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Beretta moving all manufacturing from Maryland

Beretta U.S.A. Corp. will no longer manufacture firearms in Maryland, according to a company spokesman.

The company will move all of its firearms manufacturing to a new facility being built in Gallatin, about 30 miles northeast of Nashville, Tennessee.

“During the legislative session in Maryland that resulted in passage of the Firearm Safety Act of 2013, the version of the statute that passed the Maryland Senate would have prohibited Beretta U.S.A. from being able to manufacture, store or even import into the State products that we sell to customers throughout the United States and around the world,” Jeff Cooper, general manager for Beretta U.S.A. Corp., said in a statement issued Tuesday.

“While we were able in the Maryland House of Delegates to reverse some of those obstructive provisions, the possibility that such restrictions might be reinstated in the future leaves us very worried about the wisdom of maintaining a firearm manufacturing factory in the State.”

Cooper said the company has not broken ground on the new Tennessee facility.

“That timing, combined with our need to plan an orderly transition of production from one facility to the other so that our delivery obligations to customers are not disrupted, means that no Beretta U.S.A. Maryland employee will be impacted by this news for many months,” Cooper said in the statement. Company officials will meet with Maryland employees to discuss relocation positions in Tennessee, he said.

The company bought the facility in Accokeek, Maryland, in 1977 and currently employs 255 in state, including 160 manufacturing jobs. Those jobs will move to the Tennessee facility by the end of 2015, according to Jeff Reh, a spokesman for the company.

The remainder of those jobs — in sales and administrative positions — would remain at the company’s United States headquarters in Maryland.

Reh said it is unlikely those positions will be moved from the state.

“The family chose this location many years ago because of its proximity to Washington, D.C.,” Reh said.

Beretta announced earlier this year that the $45 million facility would bring 300 new jobs to the Gallatin area.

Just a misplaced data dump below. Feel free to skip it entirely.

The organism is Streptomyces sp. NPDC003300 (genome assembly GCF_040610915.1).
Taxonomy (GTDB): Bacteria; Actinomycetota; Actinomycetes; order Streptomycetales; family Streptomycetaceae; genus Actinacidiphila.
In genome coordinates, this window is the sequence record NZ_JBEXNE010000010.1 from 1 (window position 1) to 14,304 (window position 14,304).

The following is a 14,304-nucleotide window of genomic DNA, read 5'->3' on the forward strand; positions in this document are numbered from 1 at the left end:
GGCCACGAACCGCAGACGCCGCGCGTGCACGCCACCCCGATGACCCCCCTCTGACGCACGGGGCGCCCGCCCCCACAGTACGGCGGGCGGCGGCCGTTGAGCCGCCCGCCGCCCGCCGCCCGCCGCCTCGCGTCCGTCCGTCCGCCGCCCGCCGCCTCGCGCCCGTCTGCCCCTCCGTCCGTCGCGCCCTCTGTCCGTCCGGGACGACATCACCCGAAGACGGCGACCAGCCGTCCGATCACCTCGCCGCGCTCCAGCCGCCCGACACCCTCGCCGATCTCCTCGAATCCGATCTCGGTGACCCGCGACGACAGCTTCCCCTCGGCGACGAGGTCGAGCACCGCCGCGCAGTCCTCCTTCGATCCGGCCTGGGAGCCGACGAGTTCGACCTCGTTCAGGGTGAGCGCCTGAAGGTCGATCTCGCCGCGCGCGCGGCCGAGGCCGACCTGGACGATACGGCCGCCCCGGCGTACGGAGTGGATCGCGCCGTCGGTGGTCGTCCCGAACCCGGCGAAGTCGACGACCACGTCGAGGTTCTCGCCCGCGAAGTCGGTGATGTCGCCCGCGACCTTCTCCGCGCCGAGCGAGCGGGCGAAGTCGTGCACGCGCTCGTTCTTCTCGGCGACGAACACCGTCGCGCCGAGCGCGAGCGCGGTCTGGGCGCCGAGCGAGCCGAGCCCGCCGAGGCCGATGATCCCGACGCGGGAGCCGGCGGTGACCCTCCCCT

A spokeswoman for Gov. Martin J. O’Malley expressed dismay at the news.

“We’re disappointed with this decision, but the commonsense gun safety law we passed, which includes licenses for handgun purchases, is keeping schools, families, and law enforcement personnel safe,” said Nina Smith in an email. “We remain energized about all the jobs we’re creating here in Maryland. Since June 2013, Maryland has created 24,100 total jobs and we’re one of only 19 states in the nation that has recovered all of the jobs lost in the national recession. We will keep investing in schools, innovation, and infrastructure so that we can continue to create jobs and ensure that our children have more opportunity rather than less.”

Reh said the new facility was seen as an expansion of Beretta’s current manufacturing operations in the United States. Company officials decided to locate that expansion outside of Maryland rather than reward what was seen “as an anti-gun attitude,” Reh said.

Company officials threatened to move after the General Assembly passed gun control legislation that restricted, among other things, capacity of ammunition magazines.

Beretta has operated in Italy since 1526. The family-owned company makes a variety of firearms, ranging from hunting shotguns to the U.S. Armed Forces M-9 pistol.

Reh said the last of the manufacturing jobs in Maryland will be moved to Tennessee in late 2015 after the company completes current U.S. military orders for the M-9 pistol.

The Associated Press contributed to this report.